Wednesday, January 23, 2008

Bits & Morsels

Amaranth's Focaccia bread stuffed with tomato arugula and robiola cheese.

"Bits and Morsels" is an ongoing collection of information from the world of the foodies and foodblogs:

I love Paris every moment, every moment of the year. I love Paris, why, oh why do I love Paris? Because my love is near. Maybe I'm reading too much about Sarkozy and his romance with Carla Bruni, but right now I am longing for Paris. My two choice New York restaurants for satisfying any French food cravings are Amaranth and Tout Va Bien. Both restaurants serve French bistro fair but each has its own distinct style.

Amaranth, located just off Madison at 62nd is a chic and sexy take on the classic bistro. From lunchtime until late at night, Amaranth is always buzzing. The crowd is a nice mix of Upper East Side locals and visiting Europeans. Amaranth is a place to see and be seen. I have yet to dine there and not run into at least two people I know. If you're having an affair, Amaranth is not the place to go, unless of course, you want to get caught. One of my favorite dishes of all-time is the focaccia bread stuffed with tomato, arugula, and robiola cheese. It’s like eating an inside-out pizza that is fresh and light and just divine. It’s an Amaranth specialty and I order it every time I dine there. I also enjoy their refreshing artichoke salad (I love artichokes as you can see by past columns) which is a great way to start your meal. For dessert, nothing beats the profiteroles. What's better than French pastry puffs with vanilla ice cream and chocolate sauce?
Artichoke salad.
Tuna tartar.
Focaccia bread stuffed with tomato arugula and robiola cheese.
Halibut with lemon, capers, and asparagus.
In case you're not sure where you are.
Amaranth's neutral-toned dining room.
For more of a retro French experience head over to Tout Va Bien. Located at 51st between 8th and 9th avenues, it's the perfect destination for a pre-theater bite. Tout Va Bien has been in business for 60 years and is still a hidden gem in this restaurant culture of new is better. It’s a very traditional bistro with an extremely festive (bordering on kitschy) atmosphere. Or more aptly, it's like stepping into a Bastille Day celebration. When the weather is chilly, nothing beats their oozy, cheesy onion soup. I also like the artichoke, which is simply boiled and served with a lemony vinaigrette for dipping. The food is authentic bistro fare with other offerings like escargot and Coq Au Vin. And with the strong scent of garlic and butter wafting through the air and Edith Piaf's voice chirping in unison, you will think you are in Gai Paris!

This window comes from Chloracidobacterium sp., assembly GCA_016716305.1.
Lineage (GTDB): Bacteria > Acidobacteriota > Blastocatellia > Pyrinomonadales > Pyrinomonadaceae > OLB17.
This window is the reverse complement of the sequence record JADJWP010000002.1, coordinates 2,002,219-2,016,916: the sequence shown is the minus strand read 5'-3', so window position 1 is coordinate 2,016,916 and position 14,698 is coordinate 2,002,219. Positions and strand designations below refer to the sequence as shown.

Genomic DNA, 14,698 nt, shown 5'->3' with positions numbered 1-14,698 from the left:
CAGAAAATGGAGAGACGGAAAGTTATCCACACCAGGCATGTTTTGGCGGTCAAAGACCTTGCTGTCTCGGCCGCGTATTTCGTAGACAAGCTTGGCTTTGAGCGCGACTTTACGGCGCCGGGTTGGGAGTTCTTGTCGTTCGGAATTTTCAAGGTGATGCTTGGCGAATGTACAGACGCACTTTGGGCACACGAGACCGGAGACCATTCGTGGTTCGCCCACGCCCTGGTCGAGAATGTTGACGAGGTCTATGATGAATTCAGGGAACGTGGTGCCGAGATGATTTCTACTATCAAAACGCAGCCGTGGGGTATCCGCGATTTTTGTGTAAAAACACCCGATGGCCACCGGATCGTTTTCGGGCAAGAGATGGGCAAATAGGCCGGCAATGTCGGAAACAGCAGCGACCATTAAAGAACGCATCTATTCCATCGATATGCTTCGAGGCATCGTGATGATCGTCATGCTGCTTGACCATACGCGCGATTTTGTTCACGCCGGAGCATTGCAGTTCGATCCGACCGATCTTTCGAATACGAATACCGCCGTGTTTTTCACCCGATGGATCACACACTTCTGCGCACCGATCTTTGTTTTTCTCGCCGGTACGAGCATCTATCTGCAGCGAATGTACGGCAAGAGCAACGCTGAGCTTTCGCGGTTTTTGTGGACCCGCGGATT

Tout Va Bien, inside and out.
Onion Soup Gratinée.
Artichoke vinaigrette.
Trout Almondine.
Niçoise salad.
The aged menu.
Chocolate Mousse.
Crème Brulée.
Apple Tart Tatin.
Hydrox cookies have disappeared. In 2003, without any warning, Kellogg stopped making Hydrox cookies. Now more than ever people are trying to track down a box of their favorite Oreo-like cookies. There is even a petition going around to convince Kellogg to bring them back to supermarket shelves. The Hydrox name comes from combining two of the most popular elements, Hydrogen and Oxygen, when the cookie was first invented in 1908. [The Wall St. Journal]

I am thrilled that the New York Giants have made it to the Superbowl. Burgers are the classic game day food (pizza's not a bad choice either). Here's a list of useful tips to making the best possible burger. These handy tips range from what type of bun is best to how to properly season the meat. [Men in Aprons]

Till we eat again,
Jordana Z.

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